I thought about this and realized that, at least in my experience, Neil was right.  In thinking back over my own lifetime of complaining, I realized that most of the time my unhappiness was unjustified, because I had never made a request or my request was so fuzzy or unclear as to be extremely difficult to satisfy.  Of course, there were times when I had made requests clearly and well, and there were times were someone didn’t do what I had asked, but the frequency with which my complaining was completely unjustified surprised me, and from that moment forward, I resolved to (1) be more intentional about request making and (2) to make better requests.

Making Better Requests

To make better requests, first, signal you are making one by using a simple preamble: “I request….” or “May I request…?” Too much of the time we miss the mark oftentimes by being overly polite (“Would it conceivably be possible for you to….”) or indirect (“The trash hasn’t been taken out yet.”), and as a result, we risk that others will not recognize that a request has been made or our politeness suggests that it is OK to ignore the request without a response one way or another..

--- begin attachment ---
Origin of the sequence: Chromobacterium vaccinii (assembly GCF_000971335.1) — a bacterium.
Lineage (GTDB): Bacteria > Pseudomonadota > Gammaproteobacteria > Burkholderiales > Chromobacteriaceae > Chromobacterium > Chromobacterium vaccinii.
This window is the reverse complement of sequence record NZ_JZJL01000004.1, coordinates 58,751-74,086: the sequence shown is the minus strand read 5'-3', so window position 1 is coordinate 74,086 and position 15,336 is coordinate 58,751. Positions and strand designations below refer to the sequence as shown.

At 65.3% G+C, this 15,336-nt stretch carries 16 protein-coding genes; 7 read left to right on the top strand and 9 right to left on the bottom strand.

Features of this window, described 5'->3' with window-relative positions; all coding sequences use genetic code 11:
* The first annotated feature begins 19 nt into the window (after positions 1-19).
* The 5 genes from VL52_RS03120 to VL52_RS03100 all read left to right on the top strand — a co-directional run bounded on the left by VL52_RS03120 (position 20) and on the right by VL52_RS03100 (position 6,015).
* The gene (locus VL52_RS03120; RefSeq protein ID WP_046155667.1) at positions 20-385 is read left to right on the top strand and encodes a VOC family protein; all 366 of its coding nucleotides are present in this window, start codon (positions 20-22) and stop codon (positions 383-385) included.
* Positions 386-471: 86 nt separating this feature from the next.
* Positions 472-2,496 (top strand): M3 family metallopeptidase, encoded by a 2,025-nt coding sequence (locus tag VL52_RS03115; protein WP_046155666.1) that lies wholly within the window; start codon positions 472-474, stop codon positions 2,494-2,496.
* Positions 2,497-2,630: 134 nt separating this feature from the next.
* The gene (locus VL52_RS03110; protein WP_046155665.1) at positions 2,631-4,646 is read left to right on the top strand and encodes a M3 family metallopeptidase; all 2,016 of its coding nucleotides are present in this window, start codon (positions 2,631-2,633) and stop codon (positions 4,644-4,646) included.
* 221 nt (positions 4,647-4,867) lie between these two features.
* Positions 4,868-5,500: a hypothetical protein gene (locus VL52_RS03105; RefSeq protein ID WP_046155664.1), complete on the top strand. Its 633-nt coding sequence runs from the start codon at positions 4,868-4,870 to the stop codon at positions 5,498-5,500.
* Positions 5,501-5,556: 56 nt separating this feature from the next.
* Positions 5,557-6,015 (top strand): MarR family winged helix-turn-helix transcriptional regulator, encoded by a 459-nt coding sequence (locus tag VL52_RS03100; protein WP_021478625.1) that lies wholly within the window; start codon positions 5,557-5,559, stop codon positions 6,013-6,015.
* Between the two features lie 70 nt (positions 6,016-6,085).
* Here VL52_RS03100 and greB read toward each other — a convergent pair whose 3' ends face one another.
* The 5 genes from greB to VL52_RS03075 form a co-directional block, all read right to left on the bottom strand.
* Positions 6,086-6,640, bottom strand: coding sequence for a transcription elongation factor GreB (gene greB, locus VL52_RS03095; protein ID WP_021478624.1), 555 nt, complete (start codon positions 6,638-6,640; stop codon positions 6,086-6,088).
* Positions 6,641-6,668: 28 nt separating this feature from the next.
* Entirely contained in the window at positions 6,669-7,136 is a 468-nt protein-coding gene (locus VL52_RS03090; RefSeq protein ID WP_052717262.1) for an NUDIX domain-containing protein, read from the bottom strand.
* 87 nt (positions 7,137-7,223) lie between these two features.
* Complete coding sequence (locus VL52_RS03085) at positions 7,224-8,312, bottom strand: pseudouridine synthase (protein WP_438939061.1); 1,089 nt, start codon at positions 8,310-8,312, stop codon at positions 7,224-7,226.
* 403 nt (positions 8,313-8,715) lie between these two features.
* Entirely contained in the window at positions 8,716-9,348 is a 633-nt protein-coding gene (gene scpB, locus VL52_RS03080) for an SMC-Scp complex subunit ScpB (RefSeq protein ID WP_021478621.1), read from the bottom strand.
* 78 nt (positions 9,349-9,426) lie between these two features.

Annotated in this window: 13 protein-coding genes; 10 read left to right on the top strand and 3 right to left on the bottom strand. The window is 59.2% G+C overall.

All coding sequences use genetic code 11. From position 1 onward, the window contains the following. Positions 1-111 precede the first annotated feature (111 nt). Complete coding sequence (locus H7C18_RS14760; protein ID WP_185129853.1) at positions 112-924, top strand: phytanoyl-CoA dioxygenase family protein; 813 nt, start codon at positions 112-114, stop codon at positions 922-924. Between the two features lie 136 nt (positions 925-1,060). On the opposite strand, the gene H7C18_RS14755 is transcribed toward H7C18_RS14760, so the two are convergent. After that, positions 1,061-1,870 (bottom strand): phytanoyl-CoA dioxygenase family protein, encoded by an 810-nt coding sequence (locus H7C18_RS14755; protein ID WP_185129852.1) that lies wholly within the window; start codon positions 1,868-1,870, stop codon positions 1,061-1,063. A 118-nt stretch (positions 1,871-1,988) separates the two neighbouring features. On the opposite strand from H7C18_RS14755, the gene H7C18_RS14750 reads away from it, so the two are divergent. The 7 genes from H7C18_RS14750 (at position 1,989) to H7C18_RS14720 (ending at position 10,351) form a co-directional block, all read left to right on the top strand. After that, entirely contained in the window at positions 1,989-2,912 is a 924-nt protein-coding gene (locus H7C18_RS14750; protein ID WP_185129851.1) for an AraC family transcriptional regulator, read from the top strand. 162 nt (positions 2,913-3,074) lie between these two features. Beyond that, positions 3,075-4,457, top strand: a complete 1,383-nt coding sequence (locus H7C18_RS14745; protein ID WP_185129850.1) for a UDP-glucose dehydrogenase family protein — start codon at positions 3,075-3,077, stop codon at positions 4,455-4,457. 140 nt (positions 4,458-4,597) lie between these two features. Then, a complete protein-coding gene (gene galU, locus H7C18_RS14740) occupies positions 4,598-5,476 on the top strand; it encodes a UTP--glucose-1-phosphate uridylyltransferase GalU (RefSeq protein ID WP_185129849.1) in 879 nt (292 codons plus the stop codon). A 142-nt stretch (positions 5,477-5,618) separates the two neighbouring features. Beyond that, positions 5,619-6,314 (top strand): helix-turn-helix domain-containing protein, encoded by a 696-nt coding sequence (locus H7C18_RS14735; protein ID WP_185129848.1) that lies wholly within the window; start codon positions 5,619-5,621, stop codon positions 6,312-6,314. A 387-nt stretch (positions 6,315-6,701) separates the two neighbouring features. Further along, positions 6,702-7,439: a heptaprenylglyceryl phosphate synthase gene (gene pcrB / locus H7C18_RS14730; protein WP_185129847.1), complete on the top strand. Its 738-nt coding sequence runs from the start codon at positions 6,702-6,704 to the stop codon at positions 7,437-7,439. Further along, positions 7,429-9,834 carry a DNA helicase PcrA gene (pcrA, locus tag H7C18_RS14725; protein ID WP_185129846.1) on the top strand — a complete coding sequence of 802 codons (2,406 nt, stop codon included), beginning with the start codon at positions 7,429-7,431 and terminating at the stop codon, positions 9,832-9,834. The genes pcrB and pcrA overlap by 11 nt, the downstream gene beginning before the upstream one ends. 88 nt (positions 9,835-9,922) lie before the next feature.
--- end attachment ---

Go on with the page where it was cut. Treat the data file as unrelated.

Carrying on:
Second, make sure that you have the elements of a clear request in both the situation you are addressing and the words that you utter:

  • An engaged speaker.
  • An engaged listener.
  • A clear description of the thing requested.
  • A time of fulfillment of the request.
  • Conditions of satisfaction of the request.
  • A common context of the request.

These things and others are well described in the book, Language and the Pursuit of Happiness (here), but the main point here is to recognize that much of the unhappiness that arises from complaining can be eliminated by simply recognizing the need to make more and better requests.